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Investing in employee training is a key aspect of creating high-quality jobs. Whether provided on the job or through internal, external, or online coursework, training can be a catalyst for solving business problems and achieving high performance.
At Bassett Medical Center in Cooperstown, NY, a shortage of staff threatened the hospital’s quality of care. Bassett formed a partnership with two local universities to encourage recent high school graduates and other residents to pursue nursing degrees. Within a few years, the hospital’s nursing shortage had disappeared, turnover decreased, and productivity was on the rise.
IPC of Detroit, MI, makes corrugated boxes—a mature commodity with thin margins, so the company is constantly looking for ways to maximize efficiency and productivity. One key method is to cross-train production workers on different machines and jobs, which helps cover for absent workers and mitigates fluctuations in workflow. By building an agile workforce, the company enjoys cost savings, lower turnover, improved machine uptime, and greater ability to promote from within—thanks to a better-trained worker pool.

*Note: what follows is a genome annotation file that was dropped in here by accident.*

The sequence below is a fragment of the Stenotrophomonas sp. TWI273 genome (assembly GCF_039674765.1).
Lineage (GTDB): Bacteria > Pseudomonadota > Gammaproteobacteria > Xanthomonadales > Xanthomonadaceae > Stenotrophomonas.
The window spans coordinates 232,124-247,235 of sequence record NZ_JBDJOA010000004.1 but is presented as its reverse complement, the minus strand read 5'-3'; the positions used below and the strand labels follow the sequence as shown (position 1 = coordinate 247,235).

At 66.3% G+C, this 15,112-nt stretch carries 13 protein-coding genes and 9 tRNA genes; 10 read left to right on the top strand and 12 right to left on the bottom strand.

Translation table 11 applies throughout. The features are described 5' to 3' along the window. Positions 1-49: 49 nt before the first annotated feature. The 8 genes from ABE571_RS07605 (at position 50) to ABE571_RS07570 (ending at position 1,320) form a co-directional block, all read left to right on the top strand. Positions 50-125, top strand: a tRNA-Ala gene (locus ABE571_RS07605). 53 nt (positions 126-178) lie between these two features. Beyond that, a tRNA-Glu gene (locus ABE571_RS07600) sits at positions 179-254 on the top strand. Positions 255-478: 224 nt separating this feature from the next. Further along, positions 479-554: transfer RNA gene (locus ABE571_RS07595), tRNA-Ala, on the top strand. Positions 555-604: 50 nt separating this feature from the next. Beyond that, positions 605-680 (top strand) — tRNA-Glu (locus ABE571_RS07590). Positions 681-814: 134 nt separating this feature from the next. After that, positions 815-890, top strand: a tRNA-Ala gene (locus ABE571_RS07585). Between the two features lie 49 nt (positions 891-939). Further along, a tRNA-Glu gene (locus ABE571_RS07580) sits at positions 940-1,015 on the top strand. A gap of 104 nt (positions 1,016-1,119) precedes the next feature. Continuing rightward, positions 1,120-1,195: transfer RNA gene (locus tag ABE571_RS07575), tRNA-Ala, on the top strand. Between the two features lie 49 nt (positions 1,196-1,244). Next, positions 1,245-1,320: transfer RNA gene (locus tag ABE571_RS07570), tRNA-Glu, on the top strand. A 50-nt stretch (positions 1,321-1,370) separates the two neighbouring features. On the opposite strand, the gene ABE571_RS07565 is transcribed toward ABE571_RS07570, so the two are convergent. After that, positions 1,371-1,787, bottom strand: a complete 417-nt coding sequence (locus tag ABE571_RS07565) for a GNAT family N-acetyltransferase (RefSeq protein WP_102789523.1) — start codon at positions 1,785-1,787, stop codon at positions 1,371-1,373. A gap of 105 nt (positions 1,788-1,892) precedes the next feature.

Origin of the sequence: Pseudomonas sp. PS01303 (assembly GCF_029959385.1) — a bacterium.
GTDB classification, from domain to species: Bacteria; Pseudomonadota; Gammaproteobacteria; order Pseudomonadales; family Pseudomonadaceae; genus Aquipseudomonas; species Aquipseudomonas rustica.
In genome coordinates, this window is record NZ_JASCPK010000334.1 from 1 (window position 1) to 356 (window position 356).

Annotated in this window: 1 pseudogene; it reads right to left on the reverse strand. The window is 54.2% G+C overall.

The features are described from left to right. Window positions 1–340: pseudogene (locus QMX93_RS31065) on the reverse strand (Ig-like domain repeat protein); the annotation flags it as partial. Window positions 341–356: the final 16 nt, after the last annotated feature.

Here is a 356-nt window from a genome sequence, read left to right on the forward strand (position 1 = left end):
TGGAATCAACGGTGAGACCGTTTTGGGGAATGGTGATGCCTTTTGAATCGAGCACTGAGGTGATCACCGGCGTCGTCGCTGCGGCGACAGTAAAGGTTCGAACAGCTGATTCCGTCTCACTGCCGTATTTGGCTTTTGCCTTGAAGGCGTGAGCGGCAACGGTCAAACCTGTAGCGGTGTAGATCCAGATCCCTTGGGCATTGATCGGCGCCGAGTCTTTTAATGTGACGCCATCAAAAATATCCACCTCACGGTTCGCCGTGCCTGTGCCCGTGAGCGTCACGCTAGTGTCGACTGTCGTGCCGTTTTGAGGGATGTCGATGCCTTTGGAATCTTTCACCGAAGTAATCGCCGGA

Roll Forming Corporation (RFC) had long had a strong continuous improvement (CI) initiative. But around 2006, results plateaued, and the Shelbyville, KY, maker of metal products realized that its CI program itself needed to continually improve. To achieve that, RFC identified the key skills required of company leaders—especially of CI teams—and launched a series of eight courses dubbed the Leadership Academy to cultivate those skills.